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Are We Knitting Too Many Tiny Sweaters for Animals?

Examining the enthusiasm for interspecies knitwear.

Rhea in her crocheted Patriots jersey, which has room for shoulder pads.
Rhea in her crocheted Patriots jersey, which has room for shoulder pads. Rhea the Naked Birdie

Rhea Eisenmann of Boston, Massachusetts, probably has more sweaters than you do. At last count, she had 110 of them, including a bright turquoise pullover with an orange-bordered hood, a felt jumper, and a crocheted* facsimile of a New England Patriots jersey. She models them almost daily on her Instagram, and has been featured sporting them everywhere from Buzzfeed to Fox News.

Rhea is not a cold-intolerant Beacon Hill socialite—she is a two-year-old lovebird who happens to be bald. Rhea has Psittacine Beak and Feather Disease, a condition that attacks bird follicles and causes total feather loss. Her human companion, Isabella Eisenmann, has been raising awareness about the disease through a suite of popular social media profiles, called Rhea the Naked Birdie, filled with nude bird glamour shots.

Last August, the owner of Sock Buddies—a company that makes protective garments for birds who pick out their feathers—sent Rhea a white turtleneck. After Rhea wore it for a photoshoot, “many people started sending me messages about wanting to make her sweaters,” Eisenmann says. So she posted Rhea’s measurements, and the formerly Naked Birdie now gets about a sweater a day.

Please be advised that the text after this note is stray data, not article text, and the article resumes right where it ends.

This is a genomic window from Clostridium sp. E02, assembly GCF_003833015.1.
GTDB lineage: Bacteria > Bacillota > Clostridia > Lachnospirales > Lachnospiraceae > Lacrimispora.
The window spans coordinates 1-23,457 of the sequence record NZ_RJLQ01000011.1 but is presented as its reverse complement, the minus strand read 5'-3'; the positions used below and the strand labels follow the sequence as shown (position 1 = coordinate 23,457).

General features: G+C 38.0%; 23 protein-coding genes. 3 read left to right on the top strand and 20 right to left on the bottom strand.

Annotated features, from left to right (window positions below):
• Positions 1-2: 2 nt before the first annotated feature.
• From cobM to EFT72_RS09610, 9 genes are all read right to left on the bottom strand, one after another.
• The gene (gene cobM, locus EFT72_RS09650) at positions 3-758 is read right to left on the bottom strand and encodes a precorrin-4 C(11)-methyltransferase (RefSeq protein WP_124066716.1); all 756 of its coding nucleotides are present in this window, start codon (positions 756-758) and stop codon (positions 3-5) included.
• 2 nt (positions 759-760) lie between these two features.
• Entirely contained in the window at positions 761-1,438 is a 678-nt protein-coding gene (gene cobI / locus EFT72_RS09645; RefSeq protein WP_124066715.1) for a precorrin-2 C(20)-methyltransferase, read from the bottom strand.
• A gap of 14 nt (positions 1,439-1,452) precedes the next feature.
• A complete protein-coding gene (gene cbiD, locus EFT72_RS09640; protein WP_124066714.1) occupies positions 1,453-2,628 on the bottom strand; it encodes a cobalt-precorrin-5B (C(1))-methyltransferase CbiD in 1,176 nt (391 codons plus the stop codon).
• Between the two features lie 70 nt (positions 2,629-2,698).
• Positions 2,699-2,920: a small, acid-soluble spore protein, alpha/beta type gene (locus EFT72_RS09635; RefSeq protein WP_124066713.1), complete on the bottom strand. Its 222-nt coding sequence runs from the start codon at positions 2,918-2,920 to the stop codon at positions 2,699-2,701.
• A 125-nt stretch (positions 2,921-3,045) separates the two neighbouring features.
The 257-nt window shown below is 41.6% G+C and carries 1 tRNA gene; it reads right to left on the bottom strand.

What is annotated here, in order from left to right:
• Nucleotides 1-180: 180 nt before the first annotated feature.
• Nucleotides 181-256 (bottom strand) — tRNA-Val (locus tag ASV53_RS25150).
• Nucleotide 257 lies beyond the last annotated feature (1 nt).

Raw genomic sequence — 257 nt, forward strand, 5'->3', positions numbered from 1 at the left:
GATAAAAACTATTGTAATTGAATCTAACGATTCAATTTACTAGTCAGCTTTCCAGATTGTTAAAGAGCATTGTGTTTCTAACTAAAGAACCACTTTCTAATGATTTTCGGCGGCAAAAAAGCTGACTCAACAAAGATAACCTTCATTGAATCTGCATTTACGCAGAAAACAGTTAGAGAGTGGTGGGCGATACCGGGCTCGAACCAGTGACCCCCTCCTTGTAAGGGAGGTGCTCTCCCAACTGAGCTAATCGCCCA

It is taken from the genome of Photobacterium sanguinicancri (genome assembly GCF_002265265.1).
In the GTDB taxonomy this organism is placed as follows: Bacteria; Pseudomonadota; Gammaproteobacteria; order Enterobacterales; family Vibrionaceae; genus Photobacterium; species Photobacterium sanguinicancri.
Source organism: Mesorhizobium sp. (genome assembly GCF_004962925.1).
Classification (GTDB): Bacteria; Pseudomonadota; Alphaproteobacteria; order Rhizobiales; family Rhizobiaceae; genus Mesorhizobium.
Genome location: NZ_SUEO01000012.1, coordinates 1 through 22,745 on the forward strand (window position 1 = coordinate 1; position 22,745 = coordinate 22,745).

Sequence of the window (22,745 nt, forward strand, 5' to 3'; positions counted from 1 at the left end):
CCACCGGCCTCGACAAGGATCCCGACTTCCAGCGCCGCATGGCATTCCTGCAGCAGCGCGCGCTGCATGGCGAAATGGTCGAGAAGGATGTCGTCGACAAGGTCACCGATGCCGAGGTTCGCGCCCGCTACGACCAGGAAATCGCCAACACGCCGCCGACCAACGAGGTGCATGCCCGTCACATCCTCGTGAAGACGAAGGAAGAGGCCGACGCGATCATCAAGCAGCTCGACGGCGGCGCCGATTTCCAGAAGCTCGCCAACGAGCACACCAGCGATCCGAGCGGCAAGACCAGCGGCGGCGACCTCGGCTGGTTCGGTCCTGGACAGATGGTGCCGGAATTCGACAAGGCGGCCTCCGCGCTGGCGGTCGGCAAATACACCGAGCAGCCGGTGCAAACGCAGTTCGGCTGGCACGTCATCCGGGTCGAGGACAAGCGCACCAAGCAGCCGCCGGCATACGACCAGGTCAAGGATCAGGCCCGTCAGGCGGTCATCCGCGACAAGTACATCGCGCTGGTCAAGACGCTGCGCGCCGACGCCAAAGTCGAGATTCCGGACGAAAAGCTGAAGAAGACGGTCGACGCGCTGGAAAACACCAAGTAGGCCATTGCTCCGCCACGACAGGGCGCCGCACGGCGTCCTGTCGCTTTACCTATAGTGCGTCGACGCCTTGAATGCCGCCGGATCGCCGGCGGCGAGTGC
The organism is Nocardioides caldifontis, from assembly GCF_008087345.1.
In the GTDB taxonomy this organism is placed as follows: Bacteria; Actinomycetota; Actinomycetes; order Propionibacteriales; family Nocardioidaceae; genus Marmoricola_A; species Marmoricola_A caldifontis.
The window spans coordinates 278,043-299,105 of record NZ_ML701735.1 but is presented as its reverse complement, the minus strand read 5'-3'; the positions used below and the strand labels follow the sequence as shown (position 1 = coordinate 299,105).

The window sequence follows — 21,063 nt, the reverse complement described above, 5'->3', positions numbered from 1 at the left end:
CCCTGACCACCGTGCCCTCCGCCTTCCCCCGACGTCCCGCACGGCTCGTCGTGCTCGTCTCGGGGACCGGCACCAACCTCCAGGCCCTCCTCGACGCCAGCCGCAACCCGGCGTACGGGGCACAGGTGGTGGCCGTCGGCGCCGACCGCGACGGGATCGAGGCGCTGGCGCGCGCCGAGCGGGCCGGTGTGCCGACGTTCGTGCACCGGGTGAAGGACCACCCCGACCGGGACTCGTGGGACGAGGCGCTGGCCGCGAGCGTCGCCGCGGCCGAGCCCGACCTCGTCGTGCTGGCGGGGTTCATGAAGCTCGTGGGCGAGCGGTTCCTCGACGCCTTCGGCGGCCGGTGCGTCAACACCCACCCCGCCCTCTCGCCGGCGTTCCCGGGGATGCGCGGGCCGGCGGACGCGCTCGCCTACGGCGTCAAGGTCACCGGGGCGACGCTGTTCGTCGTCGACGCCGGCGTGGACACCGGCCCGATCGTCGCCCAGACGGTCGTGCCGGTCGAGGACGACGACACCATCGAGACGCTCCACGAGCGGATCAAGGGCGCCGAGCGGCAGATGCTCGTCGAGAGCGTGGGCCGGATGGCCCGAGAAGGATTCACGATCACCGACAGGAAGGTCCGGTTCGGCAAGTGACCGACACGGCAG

Eisenmann was, and is, floored by people’s generosity. But perhaps she shouldn’t have been. Across the world, contemporary humans have at least one thing in common—we can’t stop knitting sweaters for animals in need.

"An Old Sea Dog," from 1905.
“An Old Sea Dog,” from 1905. Library of Congress/LC-D4-18853

You can tell a lot about a society by what its animals are wearing. Although it’s not clear exactly when people began clothing their furry companions, odds are good that the first instances were utilitarian: there’s evidence that Mesopotamian soldiers forged armor for their horses as far back as 2600 B.C., a trend that eventually spread to Greece and Rome.

In Victorian times—as animals went from useful tools to beloved family members—socialites enjoyed dressing up their cats and dogs as ladies and gentlemen. And in the hedonistic 1960s, American media prankster Alan Abel got a lot of traction out of the “Society for Indecency to Naked Animals,” a satirical movement that aimed to put clothes on every wild beast “in the name of morality.”

The modern world features an unprecedented number of well-dressed beasts. Designer labels now put out dog clothes. Americans spend hundreds of millions of dollars on Halloween costumes for pets of all sizes, from mice to pigs. A racehorse wearing a three-piece tweed suit and cap made it into GQ, and just this past Friday, two Snuggie-clad goats were found comfortably gallivanting around Idaho. But when future humans look back in time to take our measure, odds seem good they’ll settle on the animal in the hand-knitted sweater.

This jumpered little penguin can't endanger itself by preening oil off its feathers.
This jumpered little penguin can’t endanger itself by preening oil off its feathers. Penguin Foundation and Phillip Island Nature Parks

For starters, relevant examples abound. Let’s begin with the case of the tiny jumpered penguins. In the late 1990s, a series of oil spills off of Australia’s Phillip Island threatened local animals, including the island’s large population of little penguins. Oil is very bad for penguins—it clumps their feathers together, exposing their skin to the cold, and when they try to preen it off with their beaks, it makes them sick.

When rehabilitation teams set out to combat the spill, “[they] found they needed a way to stop penguins preening oil from their feathers while they waited to be washed,” says Lauren Jones, an officer at Phillip Island’s Penguin Foundation. They found knitted jumpers did the trick, and they began soliciting them from local volunteers, through a program they called Knits for Nature.